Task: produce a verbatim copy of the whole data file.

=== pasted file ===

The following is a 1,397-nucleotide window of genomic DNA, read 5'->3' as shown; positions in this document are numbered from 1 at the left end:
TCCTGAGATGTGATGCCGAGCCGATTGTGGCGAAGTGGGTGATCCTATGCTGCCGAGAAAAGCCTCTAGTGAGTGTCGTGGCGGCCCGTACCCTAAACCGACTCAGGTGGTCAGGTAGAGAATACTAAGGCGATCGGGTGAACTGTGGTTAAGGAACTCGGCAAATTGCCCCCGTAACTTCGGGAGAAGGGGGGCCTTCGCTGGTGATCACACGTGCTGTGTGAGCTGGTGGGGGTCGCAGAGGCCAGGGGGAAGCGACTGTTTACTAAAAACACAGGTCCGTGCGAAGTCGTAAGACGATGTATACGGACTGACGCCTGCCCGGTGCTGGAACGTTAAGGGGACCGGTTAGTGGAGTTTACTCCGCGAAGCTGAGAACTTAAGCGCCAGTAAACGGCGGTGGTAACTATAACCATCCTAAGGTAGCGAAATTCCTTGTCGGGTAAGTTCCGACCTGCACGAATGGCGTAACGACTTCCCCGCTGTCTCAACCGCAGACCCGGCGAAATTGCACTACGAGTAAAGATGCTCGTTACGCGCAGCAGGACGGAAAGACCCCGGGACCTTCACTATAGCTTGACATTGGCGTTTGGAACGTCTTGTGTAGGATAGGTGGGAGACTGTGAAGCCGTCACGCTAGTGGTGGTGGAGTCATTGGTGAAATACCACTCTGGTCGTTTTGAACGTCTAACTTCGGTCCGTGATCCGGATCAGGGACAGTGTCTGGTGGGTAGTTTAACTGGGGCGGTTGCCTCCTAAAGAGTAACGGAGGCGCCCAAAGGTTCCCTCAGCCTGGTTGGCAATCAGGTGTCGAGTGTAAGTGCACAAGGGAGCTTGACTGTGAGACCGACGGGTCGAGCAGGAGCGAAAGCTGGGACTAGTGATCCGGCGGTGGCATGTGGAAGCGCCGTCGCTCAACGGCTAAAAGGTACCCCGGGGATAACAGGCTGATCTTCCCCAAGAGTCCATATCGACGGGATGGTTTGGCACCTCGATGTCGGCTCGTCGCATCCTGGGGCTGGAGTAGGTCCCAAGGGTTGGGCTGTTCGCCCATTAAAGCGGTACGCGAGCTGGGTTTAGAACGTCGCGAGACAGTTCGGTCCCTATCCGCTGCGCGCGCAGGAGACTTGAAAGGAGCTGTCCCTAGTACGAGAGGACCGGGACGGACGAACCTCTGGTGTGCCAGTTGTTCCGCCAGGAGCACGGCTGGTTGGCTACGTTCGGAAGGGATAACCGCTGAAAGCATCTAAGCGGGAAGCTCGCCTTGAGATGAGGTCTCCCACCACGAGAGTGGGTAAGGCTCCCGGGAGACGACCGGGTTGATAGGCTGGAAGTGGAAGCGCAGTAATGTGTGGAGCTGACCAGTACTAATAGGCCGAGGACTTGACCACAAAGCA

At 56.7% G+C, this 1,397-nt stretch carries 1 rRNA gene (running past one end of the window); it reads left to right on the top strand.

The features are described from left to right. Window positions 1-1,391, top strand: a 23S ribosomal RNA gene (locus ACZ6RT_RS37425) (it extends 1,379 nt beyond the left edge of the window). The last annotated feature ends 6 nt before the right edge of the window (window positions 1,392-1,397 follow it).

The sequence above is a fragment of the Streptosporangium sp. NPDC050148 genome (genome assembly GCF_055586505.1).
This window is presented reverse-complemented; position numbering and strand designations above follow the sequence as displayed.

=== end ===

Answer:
The following is a 1,397-nucleotide window of genomic DNA, read 5'->3' as shown; positions in this document are numbered from 1 at the left end:
TCCTGAGATGTGATGCCGAGCCGATTGTGGCGAAGTGGGTGATCCTATGCTGCCGAGAAAAGCCTCTAGTGAGTGTCGTGGCGGCCCGTACCCTAAACCGACTCAGGTGGTCAGGTAGAGAATACTAAGGCGATCGGGTGAACTGTGGTTAAGGAACTCGGCAAATTGCCCCCGTAACTTCGGGAGAAGGGGGGCCTTCGCTGGTGATCACACGTGCTGTGTGAGCTGGTGGGGGTCGCAGAGGCCAGGGGGAAGCGACTGTTTACTAAAAACACAGGTCCGTGCGAAGTCGTAAGACGATGTATACGGACTGACGCCTGCCCGGTGCTGGAACGTTAAGGGGACCGGTTAGTGGAGTTTACTCCGCGAAGCTGAGAACTTAAGCGCCAGTAAACGGCGGTGGTAACTATAACCATCCTAAGGTAGCGAAATTCCTTGTCGGGTAAGTTCCGACCTGCACGAATGGCGTAACGACTTCCCCGCTGTCTCAACCGCAGACCCGGCGAAATTGCACTACGAGTAAAGATGCTCGTTACGCGCAGCAGGACGGAAAGACCCCGGGACCTTCACTATAGCTTGACATTGGCGTTTGGAACGTCTTGTGTAGGATAGGTGGGAGACTGTGAAGCCGTCACGCTAGTGGTGGTGGAGTCATTGGTGAAATACCACTCTGGTCGTTTTGAACGTCTAACTTCGGTCCGTGATCCGGATCAGGGACAGTGTCTGGTGGGTAGTTTAACTGGGGCGGTTGCCTCCTAAAGAGTAACGGAGGCGCCCAAAGGTTCCCTCAGCCTGGTTGGCAATCAGGTGTCGAGTGTAAGTGCACAAGGGAGCTTGACTGTGAGACCGACGGGTCGAGCAGGAGCGAAAGCTGGGACTAGTGATCCGGCGGTGGCATGTGGAAGCGCCGTCGCTCAACGGCTAAAAGGTACCCCGGGGATAACAGGCTGATCTTCCCCAAGAGTCCATATCGACGGGATGGTTTGGCACCTCGATGTCGGCTCGTCGCATCCTGGGGCTGGAGTAGGTCCCAAGGGTTGGGCTGTTCGCCCATTAAAGCGGTACGCGAGCTGGGTTTAGAACGTCGCGAGACAGTTCGGTCCCTATCCGCTGCGCGCGCAGGAGACTTGAAAGGAGCTGTCCCTAGTACGAGAGGACCGGGACGGACGAACCTCTGGTGTGCCAGTTGTTCCGCCAGGAGCACGGCTGGTTGGCTACGTTCGGAAGGGATAACCGCTGAAAGCATCTAAGCGGGAAGCTCGCCTTGAGATGAGGTCTCCCACCACGAGAGTGGGTAAGGCTCCCGGGAGACGACCGGGTTGATAGGCTGGAAGTGGAAGCGCAGTAATGTGTGGAGCTGACCAGTACTAATAGGCCGAGGACTTGACCACAAAGCA

At 56.7% G+C, this 1,397-nt stretch carries 1 rRNA gene (running past one end of the window); it reads left to right on the top strand.

The features are described from left to right. Window positions 1-1,391, top strand: a 23S ribosomal RNA gene (locus ACZ6RT_RS37425) (it extends 1,379 nt beyond the left edge of the window). The last annotated feature ends 6 nt before the right edge of the window (window positions 1,392-1,397 follow it).

The sequence above is a fragment of the Streptosporangium sp. NPDC050148 genome (genome assembly GCF_055586505.1).
This window is presented reverse-complemented; position numbering and strand designations above follow the sequence as displayed.